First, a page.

She resumed her career after a stint in Italy, eventually moving back to Paris and working again with Impressionist artists. Eleven of her paintings were exhibited at an Impressionist show in 1879, at which time Cassatt catapulted to artistic fame.
Cassatt eventually began to favor more simplistic painting and faded away from the Impressionist movement. Her eyesight declined after 1910, and devoted time to ensuring art, including her own, ended up in exhibits and collections. Her works are dispersed throughout the United States and in Europe. She died and was buried in France in 1926. She is remembered as a pioneer of Impressionism and her lovely, intimate depictions of women and children.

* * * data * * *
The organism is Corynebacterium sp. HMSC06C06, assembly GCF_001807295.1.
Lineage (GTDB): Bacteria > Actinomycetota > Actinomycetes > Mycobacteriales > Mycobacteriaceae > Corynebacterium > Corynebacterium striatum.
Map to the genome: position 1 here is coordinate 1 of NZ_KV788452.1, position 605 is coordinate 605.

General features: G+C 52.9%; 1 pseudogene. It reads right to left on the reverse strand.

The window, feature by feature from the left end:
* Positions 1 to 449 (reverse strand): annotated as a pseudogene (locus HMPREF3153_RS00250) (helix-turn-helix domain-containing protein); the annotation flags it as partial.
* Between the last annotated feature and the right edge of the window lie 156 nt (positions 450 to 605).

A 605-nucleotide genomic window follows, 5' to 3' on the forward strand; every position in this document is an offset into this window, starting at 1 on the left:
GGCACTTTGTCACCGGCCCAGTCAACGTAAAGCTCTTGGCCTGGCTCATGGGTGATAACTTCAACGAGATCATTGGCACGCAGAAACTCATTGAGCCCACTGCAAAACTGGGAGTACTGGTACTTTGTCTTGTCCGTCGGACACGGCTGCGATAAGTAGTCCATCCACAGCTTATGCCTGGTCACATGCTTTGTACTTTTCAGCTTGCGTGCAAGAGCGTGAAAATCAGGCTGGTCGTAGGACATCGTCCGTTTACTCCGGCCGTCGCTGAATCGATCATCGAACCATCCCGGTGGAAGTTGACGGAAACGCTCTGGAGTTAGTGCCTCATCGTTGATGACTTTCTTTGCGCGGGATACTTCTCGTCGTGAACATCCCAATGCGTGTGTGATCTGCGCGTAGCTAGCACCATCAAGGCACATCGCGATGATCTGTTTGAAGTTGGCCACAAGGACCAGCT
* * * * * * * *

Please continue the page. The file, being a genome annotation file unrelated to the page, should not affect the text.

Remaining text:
On the 160th anniversary of her birth, May 22, 2004, a historical marker was dedicated to Cassatt in Pittsburgh, near the location of where she was born. A small garden was also planted in her honor near the marker. Her birthplace, where she lived until age 4, was originally located on Rebecca St. which was changed to Reedsdale St. after Allegheny City was absorbed by the city of Pittsburgh in 1907. The Cassatt family left the Pittsburgh area for Eastern Pennsylvania in 1849.